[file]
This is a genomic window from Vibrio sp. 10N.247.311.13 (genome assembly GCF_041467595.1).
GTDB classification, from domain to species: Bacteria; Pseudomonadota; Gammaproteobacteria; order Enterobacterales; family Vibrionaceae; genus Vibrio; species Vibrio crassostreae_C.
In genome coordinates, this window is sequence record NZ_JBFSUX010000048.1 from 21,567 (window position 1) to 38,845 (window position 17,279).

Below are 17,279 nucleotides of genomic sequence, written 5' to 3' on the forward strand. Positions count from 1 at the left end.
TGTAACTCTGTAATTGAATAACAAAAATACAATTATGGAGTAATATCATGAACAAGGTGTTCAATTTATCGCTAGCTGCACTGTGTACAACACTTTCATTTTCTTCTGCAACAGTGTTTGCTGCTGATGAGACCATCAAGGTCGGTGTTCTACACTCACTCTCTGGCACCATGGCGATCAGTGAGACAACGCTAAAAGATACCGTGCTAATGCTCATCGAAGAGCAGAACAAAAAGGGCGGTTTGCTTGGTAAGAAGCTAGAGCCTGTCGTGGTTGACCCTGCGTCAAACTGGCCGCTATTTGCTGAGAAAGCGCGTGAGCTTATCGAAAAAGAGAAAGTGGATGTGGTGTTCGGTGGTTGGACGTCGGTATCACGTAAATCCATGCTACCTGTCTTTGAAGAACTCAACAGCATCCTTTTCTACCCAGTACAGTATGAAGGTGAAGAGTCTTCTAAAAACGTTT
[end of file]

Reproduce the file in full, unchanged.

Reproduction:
This is a genomic window from Vibrio sp. 10N.247.311.13 (genome assembly GCF_041467595.1).
GTDB classification, from domain to species: Bacteria; Pseudomonadota; Gammaproteobacteria; order Enterobacterales; family Vibrionaceae; genus Vibrio; species Vibrio crassostreae_C.
In genome coordinates, this window is sequence record NZ_JBFSUX010000048.1 from 21,567 (window position 1) to 38,845 (window position 17,279).

Below are 17,279 nucleotides of genomic sequence, written 5' to 3' on the forward strand. Positions count from 1 at the left end.
TGTAACTCTGTAATTGAATAACAAAAATACAATTATGGAGTAATATCATGAACAAGGTGTTCAATTTATCGCTAGCTGCACTGTGTACAACACTTTCATTTTCTTCTGCAACAGTGTTTGCTGCTGATGAGACCATCAAGGTCGGTGTTCTACACTCACTCTCTGGCACCATGGCGATCAGTGAGACAACGCTAAAAGATACCGTGCTAATGCTCATCGAAGAGCAGAACAAAAAGGGCGGTTTGCTTGGTAAGAAGCTAGAGCCTGTCGTGGTTGACCCTGCGTCAAACTGGCCGCTATTTGCTGAGAAAGCGCGTGAGCTTATCGAAAAAGAGAAAGTGGATGTGGTGTTCGGTGGTTGGACGTCGGTATCACGTAAATCCATGCTACCTGTCTTTGAAGAACTCAACAGCATCCTTTTCTACCCAGTACAGTATGAAGGTGAAGAGTCTTCTAAAAACGTTT